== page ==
Ownership Chains in SQL Server 2005
When multiple database objects access each other sequentially, the sequence is known as a “chain.” Although such chains have no independent existence, when SQL Server is traversing the links in a chain, it evaluates user permissions on the constituent objects differently than it would if it were accessing them separately. These differences have important implications for managing security.
In the article, we will take a look at how ownership chains in SQL Server 2005 work. For demonstration purposes, we will use 3 users (Mary, John and Scott), and take a look at three different scenarios.
Four Different Scenarios
If you like, you can follow along with this article by running the following code in a test SQL Server database. This creates the three users we need for our scenario’s below.
sp_addrolemember ‘db_ddladmin’,'Mary’Repeat the above code for two other users: John and Scott. (Replace Mary in the above code with John and Scott).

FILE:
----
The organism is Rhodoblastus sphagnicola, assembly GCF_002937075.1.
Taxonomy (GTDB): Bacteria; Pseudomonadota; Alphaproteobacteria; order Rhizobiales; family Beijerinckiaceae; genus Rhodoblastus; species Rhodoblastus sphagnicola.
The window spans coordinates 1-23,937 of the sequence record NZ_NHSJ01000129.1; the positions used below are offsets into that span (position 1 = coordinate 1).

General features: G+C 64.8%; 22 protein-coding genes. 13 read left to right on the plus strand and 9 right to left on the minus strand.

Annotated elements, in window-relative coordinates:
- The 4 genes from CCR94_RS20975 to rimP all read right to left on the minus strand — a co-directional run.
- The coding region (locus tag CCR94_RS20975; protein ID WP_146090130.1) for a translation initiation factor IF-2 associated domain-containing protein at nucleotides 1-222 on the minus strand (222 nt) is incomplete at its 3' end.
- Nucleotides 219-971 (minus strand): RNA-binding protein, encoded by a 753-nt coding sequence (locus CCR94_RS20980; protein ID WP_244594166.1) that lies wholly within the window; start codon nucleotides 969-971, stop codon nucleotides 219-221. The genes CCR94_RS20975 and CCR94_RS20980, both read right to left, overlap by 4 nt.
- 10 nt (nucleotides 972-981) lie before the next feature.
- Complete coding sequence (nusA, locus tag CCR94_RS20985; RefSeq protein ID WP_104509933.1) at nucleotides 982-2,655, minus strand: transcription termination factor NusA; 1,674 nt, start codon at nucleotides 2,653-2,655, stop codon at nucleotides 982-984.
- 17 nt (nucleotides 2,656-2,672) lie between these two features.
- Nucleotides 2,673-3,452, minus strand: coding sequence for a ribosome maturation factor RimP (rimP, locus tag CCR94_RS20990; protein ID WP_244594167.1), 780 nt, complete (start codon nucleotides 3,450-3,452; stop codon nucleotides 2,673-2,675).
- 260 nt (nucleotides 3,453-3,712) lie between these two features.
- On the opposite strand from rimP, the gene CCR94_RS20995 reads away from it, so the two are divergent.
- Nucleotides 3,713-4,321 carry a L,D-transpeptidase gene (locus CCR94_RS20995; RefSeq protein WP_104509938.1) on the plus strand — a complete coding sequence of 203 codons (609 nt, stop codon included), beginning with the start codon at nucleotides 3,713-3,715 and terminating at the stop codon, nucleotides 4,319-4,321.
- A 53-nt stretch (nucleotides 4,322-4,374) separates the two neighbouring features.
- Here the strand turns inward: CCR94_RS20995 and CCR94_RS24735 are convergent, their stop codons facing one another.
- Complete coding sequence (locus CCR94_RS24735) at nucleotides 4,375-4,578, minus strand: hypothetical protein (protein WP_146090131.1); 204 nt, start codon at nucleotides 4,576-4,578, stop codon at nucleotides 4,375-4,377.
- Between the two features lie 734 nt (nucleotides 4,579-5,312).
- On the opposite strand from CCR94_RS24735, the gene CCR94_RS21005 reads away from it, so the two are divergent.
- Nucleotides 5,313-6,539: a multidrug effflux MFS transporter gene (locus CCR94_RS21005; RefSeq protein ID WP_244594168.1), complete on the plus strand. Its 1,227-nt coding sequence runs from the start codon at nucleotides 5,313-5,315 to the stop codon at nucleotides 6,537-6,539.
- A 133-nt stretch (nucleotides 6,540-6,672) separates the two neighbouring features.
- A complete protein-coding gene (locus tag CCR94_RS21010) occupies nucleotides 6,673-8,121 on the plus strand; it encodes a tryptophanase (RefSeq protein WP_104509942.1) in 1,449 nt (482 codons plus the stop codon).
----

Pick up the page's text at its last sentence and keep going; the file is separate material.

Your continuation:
An unbroken ownership chain is one in which the owner of the calling object is also the owner of all the referenced objects. For example, Mary creates a stored procedure that references a table she owns.
She grants execute permissions on the stored procedure to another user, John. When John executes the stored procedure, SQL Server verifies that he (the caller) has permission to execute the stored procedure. Because John has permissions on the stored procedure and because the stored procedure and referenced table have the same owner, no additional permission checking is performed and the statement succeeds. In other words, when Mary granted permissions on the stored procedure to John, she indirectly granted permissions on the referenced table (which she also owns).
1. Login as Mary and create a table and an SP.
CREATE TABLE students –Creating table students
INSERT INTO students –Inserting records in students table
SELECT ’101′,’ABC’,'LA’ UNION
SELECT ’102′,’XYZ’,'LA’ UNION
CREATE PROCEDURE stud_sp –Creating SP stud_sp
SELECT * FROM students2. Grant Execute permission on SP ‘stud_sp’ to John
GRANT EXECUTE ON stud_sp TO john
3. Now login as John and execute the SP ‘stud_sp’.